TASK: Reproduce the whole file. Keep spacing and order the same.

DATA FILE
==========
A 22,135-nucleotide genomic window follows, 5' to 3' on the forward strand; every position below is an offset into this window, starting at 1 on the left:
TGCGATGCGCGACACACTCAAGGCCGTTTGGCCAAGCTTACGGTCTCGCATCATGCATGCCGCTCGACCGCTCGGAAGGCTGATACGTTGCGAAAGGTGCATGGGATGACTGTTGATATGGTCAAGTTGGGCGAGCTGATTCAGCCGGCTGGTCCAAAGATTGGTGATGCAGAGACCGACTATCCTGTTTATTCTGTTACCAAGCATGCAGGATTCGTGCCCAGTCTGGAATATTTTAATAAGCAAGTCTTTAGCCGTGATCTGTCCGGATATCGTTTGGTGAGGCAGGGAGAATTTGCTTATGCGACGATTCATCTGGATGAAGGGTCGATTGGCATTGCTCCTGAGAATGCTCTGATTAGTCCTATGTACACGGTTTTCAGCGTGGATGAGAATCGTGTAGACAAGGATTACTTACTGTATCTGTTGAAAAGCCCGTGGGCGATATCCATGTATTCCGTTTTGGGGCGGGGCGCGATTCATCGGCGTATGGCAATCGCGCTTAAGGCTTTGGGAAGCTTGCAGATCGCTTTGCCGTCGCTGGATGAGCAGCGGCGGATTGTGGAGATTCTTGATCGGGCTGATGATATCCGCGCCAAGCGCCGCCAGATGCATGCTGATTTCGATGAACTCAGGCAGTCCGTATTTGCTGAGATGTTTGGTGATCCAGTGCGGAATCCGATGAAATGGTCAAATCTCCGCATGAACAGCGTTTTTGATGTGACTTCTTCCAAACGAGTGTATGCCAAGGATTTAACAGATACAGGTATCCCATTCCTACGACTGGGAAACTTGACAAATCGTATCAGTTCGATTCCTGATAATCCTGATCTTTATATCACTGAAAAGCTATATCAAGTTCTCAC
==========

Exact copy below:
A 22,135-nucleotide genomic window follows, 5' to 3' on the forward strand; every position below is an offset into this window, starting at 1 on the left:
TGCGATGCGCGACACACTCAAGGCCGTTTGGCCAAGCTTACGGTCTCGCATCATGCATGCCGCTCGACCGCTCGGAAGGCTGATACGTTGCGAAAGGTGCATGGGATGACTGTTGATATGGTCAAGTTGGGCGAGCTGATTCAGCCGGCTGGTCCAAAGATTGGTGATGCAGAGACCGACTATCCTGTTTATTCTGTTACCAAGCATGCAGGATTCGTGCCCAGTCTGGAATATTTTAATAAGCAAGTCTTTAGCCGTGATCTGTCCGGATATCGTTTGGTGAGGCAGGGAGAATTTGCTTATGCGACGATTCATCTGGATGAAGGGTCGATTGGCATTGCTCCTGAGAATGCTCTGATTAGTCCTATGTACACGGTTTTCAGCGTGGATGAGAATCGTGTAGACAAGGATTACTTACTGTATCTGTTGAAAAGCCCGTGGGCGATATCCATGTATTCCGTTTTGGGGCGGGGCGCGATTCATCGGCGTATGGCAATCGCGCTTAAGGCTTTGGGAAGCTTGCAGATCGCTTTGCCGTCGCTGGATGAGCAGCGGCGGATTGTGGAGATTCTTGATCGGGCTGATGATATCCGCGCCAAGCGCCGCCAGATGCATGCTGATTTCGATGAACTCAGGCAGTCCGTATTTGCTGAGATGTTTGGTGATCCAGTGCGGAATCCGATGAAATGGTCAAATCTCCGCATGAACAGCGTTTTTGATGTGACTTCTTCCAAACGAGTGTATGCCAAGGATTTAACAGATACAGGTATCCCATTCCTACGACTGGGAAACTTGACAAATCGTATCAGTTCGATTCCTGATAATCCTGATCTTTATATCACTGAAAAGCTATATCAAGTTCTCAC